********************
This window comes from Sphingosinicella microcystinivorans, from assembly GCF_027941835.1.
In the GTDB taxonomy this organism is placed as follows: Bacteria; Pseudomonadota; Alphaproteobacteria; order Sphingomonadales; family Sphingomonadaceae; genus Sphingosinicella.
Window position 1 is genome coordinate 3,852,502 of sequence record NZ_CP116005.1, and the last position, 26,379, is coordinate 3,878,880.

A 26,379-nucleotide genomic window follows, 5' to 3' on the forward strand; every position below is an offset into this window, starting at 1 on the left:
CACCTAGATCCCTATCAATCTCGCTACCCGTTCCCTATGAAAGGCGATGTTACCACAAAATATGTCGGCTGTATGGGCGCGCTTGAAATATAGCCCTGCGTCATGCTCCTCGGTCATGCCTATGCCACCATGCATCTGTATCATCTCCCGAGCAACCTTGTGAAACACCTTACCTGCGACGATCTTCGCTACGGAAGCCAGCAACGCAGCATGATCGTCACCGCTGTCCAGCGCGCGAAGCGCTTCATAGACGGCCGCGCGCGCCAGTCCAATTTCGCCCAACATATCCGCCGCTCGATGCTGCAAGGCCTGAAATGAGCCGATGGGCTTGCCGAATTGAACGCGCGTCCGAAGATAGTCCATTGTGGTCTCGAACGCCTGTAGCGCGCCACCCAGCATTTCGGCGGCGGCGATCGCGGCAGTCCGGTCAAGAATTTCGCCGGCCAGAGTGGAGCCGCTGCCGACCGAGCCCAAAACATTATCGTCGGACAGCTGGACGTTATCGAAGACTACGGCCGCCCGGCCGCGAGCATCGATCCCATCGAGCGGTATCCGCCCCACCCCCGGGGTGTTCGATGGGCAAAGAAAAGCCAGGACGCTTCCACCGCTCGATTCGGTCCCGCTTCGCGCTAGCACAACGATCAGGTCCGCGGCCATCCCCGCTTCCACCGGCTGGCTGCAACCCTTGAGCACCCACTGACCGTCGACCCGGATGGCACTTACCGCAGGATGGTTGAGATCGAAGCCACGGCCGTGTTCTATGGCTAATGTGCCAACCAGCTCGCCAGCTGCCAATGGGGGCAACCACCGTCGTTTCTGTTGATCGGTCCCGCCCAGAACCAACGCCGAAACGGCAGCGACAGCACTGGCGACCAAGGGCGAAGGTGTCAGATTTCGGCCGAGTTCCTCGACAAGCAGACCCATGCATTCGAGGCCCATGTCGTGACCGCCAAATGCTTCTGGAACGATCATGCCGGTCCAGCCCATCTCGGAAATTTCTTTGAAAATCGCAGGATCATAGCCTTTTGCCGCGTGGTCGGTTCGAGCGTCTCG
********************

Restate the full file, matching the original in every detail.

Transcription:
This window comes from Sphingosinicella microcystinivorans, from assembly GCF_027941835.1.
In the GTDB taxonomy this organism is placed as follows: Bacteria; Pseudomonadota; Alphaproteobacteria; order Sphingomonadales; family Sphingomonadaceae; genus Sphingosinicella.
Window position 1 is genome coordinate 3,852,502 of sequence record NZ_CP116005.1, and the last position, 26,379, is coordinate 3,878,880.

A 26,379-nucleotide genomic window follows, 5' to 3' on the forward strand; every position below is an offset into this window, starting at 1 on the left:
CACCTAGATCCCTATCAATCTCGCTACCCGTTCCCTATGAAAGGCGATGTTACCACAAAATATGTCGGCTGTATGGGCGCGCTTGAAATATAGCCCTGCGTCATGCTCCTCGGTCATGCCTATGCCACCATGCATCTGTATCATCTCCCGAGCAACCTTGTGAAACACCTTACCTGCGACGATCTTCGCTACGGAAGCCAGCAACGCAGCATGATCGTCACCGCTGTCCAGCGCGCGAAGCGCTTCATAGACGGCCGCGCGCGCCAGTCCAATTTCGCCCAACATATCCGCCGCTCGATGCTGCAAGGCCTGAAATGAGCCGATGGGCTTGCCGAATTGAACGCGCGTCCGAAGATAGTCCATTGTGGTCTCGAACGCCTGTAGCGCGCCACCCAGCATTTCGGCGGCGGCGATCGCGGCAGTCCGGTCAAGAATTTCGCCGGCCAGAGTGGAGCCGCTGCCGACCGAGCCCAAAACATTATCGTCGGACAGCTGGACGTTATCGAAGACTACGGCCGCCCGGCCGCGAGCATCGATCCCATCGAGCGGTATCCGCCCCACCCCCGGGGTGTTCGATGGGCAAAGAAAAGCCAGGACGCTTCCACCGCTCGATTCGGTCCCGCTTCGCGCTAGCACAACGATCAGGTCCGCGGCCATCCCCGCTTCCACCGGCTGGCTGCAACCCTTGAGCACCCACTGACCGTCGACCCGGATGGCACTTACCGCAGGATGGTTGAGATCGAAGCCACGGCCGTGTTCTATGGCTAATGTGCCAACCAGCTCGCCAGCTGCCAATGGGGGCAACCACCGTCGTTTCTGTTGATCGGTCCCGCCCAGAACCAACGCCGAAACGGCAGCGACAGCACTGGCGACCAAGGGCGAAGGTGTCAGATTTCGGCCGAGTTCCTCGACAAGCAGACCCATGCATTCGAGGCCCATGTCGTGACCGCCAAATGCTTCTGGAACGATCATGCCGGTCCAGCCCATCTCGGAAATTTCTTTGAAAATCGCAGGATCATAGCCTTTTGCCGCGTGGTCGGTTCGAGCGTCTCG